Title: REDD at the crossroads? The opportunities and challenges of REDD for conservation and human welfare in South West Uganda
Authors: Ronald Twongyirwe; Douglas Sheil; Chris G. Sandbrook; Lindsey C. Sandbrook
Addresses: Department of Geography, University of Cambridge, Downing Place, Cambridge, CB2 3EN, UK ' Department of Ecology and Natural Resource Management (INA), Norwegian University of Life Sciences (NMBU), P.O. Box 5003, 1432 Ås, Norway; Institute of Tropical Forest Conservation, Mbarara University of Science and Technology, P.O. Box 44, Kabale, Uganda; Centre for International Forestry Research, P.O. Box 0113 BOCBD, Bogor 16000, Indonesia ' United Nations Environment Programme World Conservation Monitoring Centre, 219 Huntingdon Road, Cambridge, CB3 0DL, UK; Department of Geography, University of Cambridge, Downing Place, Cambridge, CB2 3EN, UK ' Makindye, Kampala, Uganda
Abstract: Reducing emissions from deforestation and forest degradation (REDD) in the tropics could slow climate change while contributing to biodiversity conservation and to improvement of people's livelihoods. In this study, we assessed the opportunities and challenges of implementing REDD in South West (SW) Uganda. We consulted key stakeholders and reviewed regional literature particularly focusing on the opportunities for conservation and human welfare benefits. We structured our study using the Simpson and Vira's (2010) framework for assessing policy interventions. The leading drivers of forest loss and degradation include escalating timber trade, fuel-wood extraction and agricultural expansion. Forestry authorities were poorly funded, largely uncoordinated and widely accused of corruption. Land tenure was a concern with many de-facto owners lacking legal titles. Generally, local stakeholders had limited awareness of REDD, and local expectations appeared un-realistically high. Mechanisms for allocating and administering REDD payments remained unknown. However, civil society organisations appeared the most popular option to manage REDD funding as government agencies had limited credibility. For REDD to succeed, the challenges we have highlighted will need to be addressed: key to success will be improvements in foundational knowledge, enabling institutions and social conditions. Our results have implications for potential REDD activities around the world which face similar challenges.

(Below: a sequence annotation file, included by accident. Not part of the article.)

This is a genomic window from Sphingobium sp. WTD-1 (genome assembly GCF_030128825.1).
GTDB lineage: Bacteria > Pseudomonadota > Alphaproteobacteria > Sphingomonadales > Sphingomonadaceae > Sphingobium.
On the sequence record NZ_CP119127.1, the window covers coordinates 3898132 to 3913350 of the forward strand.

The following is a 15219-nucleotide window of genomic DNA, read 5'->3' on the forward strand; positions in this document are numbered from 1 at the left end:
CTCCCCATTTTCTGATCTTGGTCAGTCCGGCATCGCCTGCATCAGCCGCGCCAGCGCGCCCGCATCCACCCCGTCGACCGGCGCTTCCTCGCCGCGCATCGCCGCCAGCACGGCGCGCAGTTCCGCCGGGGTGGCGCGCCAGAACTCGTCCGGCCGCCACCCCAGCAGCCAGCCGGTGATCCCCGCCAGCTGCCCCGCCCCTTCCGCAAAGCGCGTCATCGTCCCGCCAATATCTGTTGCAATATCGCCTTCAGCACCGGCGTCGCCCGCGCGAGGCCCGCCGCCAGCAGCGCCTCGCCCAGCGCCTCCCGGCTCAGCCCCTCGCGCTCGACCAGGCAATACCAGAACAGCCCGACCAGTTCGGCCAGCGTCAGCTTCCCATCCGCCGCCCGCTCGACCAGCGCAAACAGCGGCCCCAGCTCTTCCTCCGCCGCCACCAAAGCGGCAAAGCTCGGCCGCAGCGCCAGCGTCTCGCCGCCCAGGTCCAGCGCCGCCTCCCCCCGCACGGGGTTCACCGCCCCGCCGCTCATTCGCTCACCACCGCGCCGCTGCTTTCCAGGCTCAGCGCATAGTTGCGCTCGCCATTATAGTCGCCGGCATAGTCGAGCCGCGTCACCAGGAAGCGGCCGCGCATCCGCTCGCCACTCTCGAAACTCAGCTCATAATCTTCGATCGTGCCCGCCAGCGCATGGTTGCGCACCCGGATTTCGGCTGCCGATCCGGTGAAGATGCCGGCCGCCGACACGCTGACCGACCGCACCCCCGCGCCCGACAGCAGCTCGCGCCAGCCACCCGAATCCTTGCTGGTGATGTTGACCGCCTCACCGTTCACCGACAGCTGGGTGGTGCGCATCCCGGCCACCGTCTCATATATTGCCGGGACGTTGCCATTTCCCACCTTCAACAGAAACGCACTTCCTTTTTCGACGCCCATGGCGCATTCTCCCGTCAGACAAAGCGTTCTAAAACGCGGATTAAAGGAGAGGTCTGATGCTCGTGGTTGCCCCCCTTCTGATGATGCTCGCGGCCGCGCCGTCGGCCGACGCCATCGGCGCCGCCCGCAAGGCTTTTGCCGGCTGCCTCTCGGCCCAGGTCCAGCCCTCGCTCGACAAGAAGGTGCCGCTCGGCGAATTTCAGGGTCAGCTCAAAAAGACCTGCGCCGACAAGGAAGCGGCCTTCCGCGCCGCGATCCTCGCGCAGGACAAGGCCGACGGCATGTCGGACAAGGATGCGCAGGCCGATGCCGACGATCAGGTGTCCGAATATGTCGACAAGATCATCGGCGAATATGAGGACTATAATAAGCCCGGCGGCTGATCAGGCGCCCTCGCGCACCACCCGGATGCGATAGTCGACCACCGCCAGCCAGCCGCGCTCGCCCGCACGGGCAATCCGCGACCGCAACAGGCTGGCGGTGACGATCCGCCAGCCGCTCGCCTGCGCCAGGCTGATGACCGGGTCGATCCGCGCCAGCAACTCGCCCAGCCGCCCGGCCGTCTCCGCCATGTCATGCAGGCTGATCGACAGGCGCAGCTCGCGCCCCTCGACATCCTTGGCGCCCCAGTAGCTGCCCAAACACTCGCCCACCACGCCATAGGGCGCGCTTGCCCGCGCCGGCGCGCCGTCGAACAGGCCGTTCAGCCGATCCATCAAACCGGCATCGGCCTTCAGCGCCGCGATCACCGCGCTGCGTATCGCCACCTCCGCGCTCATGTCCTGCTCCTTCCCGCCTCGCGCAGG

Keywords: REDD; governance; biodiversity conservation; climate change; forests; Uganda; human welfare; emissions reduction; deforestation; forest degradation; policy interventions; timber trade; wood fuel extraction; agricultural expansion; coordination; corruption; land tenure; payment administration.
International Journal of Environment and Sustainable Development, 2015 Vol.14 No.3, pp.273 - 298
Available online: 11 May 2015Full-text access for editors Access for subscribers Purchase this article Comment on this article